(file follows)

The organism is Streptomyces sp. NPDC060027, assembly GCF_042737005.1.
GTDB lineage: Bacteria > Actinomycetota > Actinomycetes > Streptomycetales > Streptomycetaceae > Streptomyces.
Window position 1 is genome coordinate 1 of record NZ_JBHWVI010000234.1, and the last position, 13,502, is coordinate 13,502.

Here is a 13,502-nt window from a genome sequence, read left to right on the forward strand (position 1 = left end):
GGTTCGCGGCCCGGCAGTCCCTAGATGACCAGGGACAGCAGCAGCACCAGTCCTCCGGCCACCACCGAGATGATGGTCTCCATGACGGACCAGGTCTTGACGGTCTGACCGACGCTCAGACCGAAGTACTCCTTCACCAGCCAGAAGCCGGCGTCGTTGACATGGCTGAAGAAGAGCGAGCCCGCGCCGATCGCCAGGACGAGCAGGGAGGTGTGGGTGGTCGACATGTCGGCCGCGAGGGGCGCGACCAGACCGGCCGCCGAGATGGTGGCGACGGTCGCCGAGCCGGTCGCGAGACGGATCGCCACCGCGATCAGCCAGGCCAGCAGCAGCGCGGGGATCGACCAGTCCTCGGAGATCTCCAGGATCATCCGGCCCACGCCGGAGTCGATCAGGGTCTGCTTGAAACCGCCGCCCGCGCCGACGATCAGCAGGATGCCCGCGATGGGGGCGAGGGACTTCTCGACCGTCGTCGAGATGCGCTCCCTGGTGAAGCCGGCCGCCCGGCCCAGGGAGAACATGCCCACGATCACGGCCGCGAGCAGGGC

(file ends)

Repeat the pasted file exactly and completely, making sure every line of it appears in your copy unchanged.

The organism is Streptomyces sp. NPDC060027, assembly GCF_042737005.1.
GTDB lineage: Bacteria > Actinomycetota > Actinomycetes > Streptomycetales > Streptomycetaceae > Streptomyces.
Window position 1 is genome coordinate 1 of record NZ_JBHWVI010000234.1, and the last position, 13,502, is coordinate 13,502.

Here is a 13,502-nt window from a genome sequence, read left to right on the forward strand (position 1 = left end):
GGTTCGCGGCCCGGCAGTCCCTAGATGACCAGGGACAGCAGCAGCACCAGTCCTCCGGCCACCACCGAGATGATGGTCTCCATGACGGACCAGGTCTTGACGGTCTGACCGACGCTCAGACCGAAGTACTCCTTCACCAGCCAGAAGCCGGCGTCGTTGACATGGCTGAAGAAGAGCGAGCCCGCGCCGATCGCCAGGACGAGCAGGGAGGTGTGGGTGGTCGACATGTCGGCCGCGAGGGGCGCGACCAGACCGGCCGCCGAGATGGTGGCGACGGTCGCCGAGCCGGTCGCGAGACGGATCGCCACCGCGATCAGCCAGGCCAGCAGCAGCGCGGGGATCGACCAGTCCTCGGAGATCTCCAGGATCATCCGGCCCACGCCGGAGTCGATCAGGGTCTGCTTGAAACCGCCGCCCGCGCCGACGATCAGCAGGATGCCCGCGATGGGGGCGAGGGACTTCTCGACCGTCGTCGAGATGCGCTCCCTGGTGAAGCCGGCCGCCCGGCCCAGGGAGAACATGCCCACGATCACGGCCGCGAGCAGGGC